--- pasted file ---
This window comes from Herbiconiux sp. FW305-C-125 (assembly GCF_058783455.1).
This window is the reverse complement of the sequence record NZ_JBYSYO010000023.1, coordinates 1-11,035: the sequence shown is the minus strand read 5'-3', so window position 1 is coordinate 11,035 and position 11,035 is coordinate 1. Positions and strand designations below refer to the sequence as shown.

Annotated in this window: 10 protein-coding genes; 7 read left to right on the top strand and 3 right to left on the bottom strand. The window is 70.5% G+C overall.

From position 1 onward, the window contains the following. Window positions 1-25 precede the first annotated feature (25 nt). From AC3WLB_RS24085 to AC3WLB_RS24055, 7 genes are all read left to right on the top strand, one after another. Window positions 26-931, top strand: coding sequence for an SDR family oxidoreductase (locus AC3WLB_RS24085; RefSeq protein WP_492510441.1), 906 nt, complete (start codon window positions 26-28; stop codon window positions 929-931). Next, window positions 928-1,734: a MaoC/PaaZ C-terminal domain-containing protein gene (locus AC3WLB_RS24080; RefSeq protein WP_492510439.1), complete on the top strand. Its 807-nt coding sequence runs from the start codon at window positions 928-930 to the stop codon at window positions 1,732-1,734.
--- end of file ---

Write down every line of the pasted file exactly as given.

This window comes from Herbiconiux sp. FW305-C-125 (assembly GCF_058783455.1).
This window is the reverse complement of the sequence record NZ_JBYSYO010000023.1, coordinates 1-11,035: the sequence shown is the minus strand read 5'-3', so window position 1 is coordinate 11,035 and position 11,035 is coordinate 1. Positions and strand designations below refer to the sequence as shown.

Annotated in this window: 10 protein-coding genes; 7 read left to right on the top strand and 3 right to left on the bottom strand. The window is 70.5% G+C overall.

From position 1 onward, the window contains the following. Window positions 1-25 precede the first annotated feature (25 nt). From AC3WLB_RS24085 to AC3WLB_RS24055, 7 genes are all read left to right on the top strand, one after another. Window positions 26-931, top strand: coding sequence for an SDR family oxidoreductase (locus AC3WLB_RS24085; RefSeq protein WP_492510441.1), 906 nt, complete (start codon window positions 26-28; stop codon window positions 929-931). Next, window positions 928-1,734: a MaoC/PaaZ C-terminal domain-containing protein gene (locus AC3WLB_RS24080; RefSeq protein WP_492510439.1), complete on the top strand. Its 807-nt coding sequence runs from the start codon at window positions 928-930 to the stop codon at window positions 1,732-1,734.